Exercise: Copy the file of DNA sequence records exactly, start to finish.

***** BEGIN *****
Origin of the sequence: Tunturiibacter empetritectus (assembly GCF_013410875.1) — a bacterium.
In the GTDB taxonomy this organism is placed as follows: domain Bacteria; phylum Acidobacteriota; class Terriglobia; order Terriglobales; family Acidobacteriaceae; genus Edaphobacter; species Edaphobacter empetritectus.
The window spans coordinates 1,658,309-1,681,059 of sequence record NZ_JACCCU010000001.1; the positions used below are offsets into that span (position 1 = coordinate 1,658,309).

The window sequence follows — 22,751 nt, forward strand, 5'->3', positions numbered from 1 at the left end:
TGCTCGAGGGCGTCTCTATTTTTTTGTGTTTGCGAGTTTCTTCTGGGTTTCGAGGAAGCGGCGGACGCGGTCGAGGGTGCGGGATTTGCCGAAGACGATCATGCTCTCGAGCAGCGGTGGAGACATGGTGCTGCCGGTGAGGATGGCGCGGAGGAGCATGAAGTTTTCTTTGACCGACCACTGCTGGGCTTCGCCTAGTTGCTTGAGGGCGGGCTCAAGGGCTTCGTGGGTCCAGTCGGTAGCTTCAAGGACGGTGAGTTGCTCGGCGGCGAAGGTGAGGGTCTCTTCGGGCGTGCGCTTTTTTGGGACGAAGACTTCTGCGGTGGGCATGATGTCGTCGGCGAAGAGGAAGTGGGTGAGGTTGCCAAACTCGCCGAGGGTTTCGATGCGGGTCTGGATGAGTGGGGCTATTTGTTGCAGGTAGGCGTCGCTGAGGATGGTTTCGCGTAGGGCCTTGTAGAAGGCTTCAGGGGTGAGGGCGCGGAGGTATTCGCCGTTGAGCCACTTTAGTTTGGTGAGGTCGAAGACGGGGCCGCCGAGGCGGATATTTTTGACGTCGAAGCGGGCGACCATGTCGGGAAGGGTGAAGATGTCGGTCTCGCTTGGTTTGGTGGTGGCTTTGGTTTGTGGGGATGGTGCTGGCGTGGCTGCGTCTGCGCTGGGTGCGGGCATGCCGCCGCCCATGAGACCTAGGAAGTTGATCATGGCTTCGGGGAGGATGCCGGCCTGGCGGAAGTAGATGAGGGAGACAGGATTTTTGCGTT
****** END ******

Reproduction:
Origin of the sequence: Tunturiibacter empetritectus (assembly GCF_013410875.1) — a bacterium.
In the GTDB taxonomy this organism is placed as follows: domain Bacteria; phylum Acidobacteriota; class Terriglobia; order Terriglobales; family Acidobacteriaceae; genus Edaphobacter; species Edaphobacter empetritectus.
The window spans coordinates 1,658,309-1,681,059 of sequence record NZ_JACCCU010000001.1; the positions used below are offsets into that span (position 1 = coordinate 1,658,309).

The window sequence follows — 22,751 nt, forward strand, 5'->3', positions numbered from 1 at the left end:
TGCTCGAGGGCGTCTCTATTTTTTTGTGTTTGCGAGTTTCTTCTGGGTTTCGAGGAAGCGGCGGACGCGGTCGAGGGTGCGGGATTTGCCGAAGACGATCATGCTCTCGAGCAGCGGTGGAGACATGGTGCTGCCGGTGAGGATGGCGCGGAGGAGCATGAAGTTTTCTTTGACCGACCACTGCTGGGCTTCGCCTAGTTGCTTGAGGGCGGGCTCAAGGGCTTCGTGGGTCCAGTCGGTAGCTTCAAGGACGGTGAGTTGCTCGGCGGCGAAGGTGAGGGTCTCTTCGGGCGTGCGCTTTTTTGGGACGAAGACTTCTGCGGTGGGCATGATGTCGTCGGCGAAGAGGAAGTGGGTGAGGTTGCCAAACTCGCCGAGGGTTTCGATGCGGGTCTGGATGAGTGGGGCTATTTGTTGCAGGTAGGCGTCGCTGAGGATGGTTTCGCGTAGGGCCTTGTAGAAGGCTTCAGGGGTGAGGGCGCGGAGGTATTCGCCGTTGAGCCACTTTAGTTTGGTGAGGTCGAAGACGGGGCCGCCGAGGCGGATATTTTTGACGTCGAAGCGGGCGACCATGTCGGGAAGGGTGAAGATGTCGGTCTCGCTTGGTTTGGTGGTGGCTTTGGTTTGTGGGGATGGTGCTGGCGTGGCTGCGTCTGCGCTGGGTGCGGGCATGCCGCCGCCCATGAGACCTAGGAAGTTGATCATGGCTTCGGGGAGGATGCCGGCCTGGCGGAAGTAGATGAGGGAGACAGGATTTTTGCGTT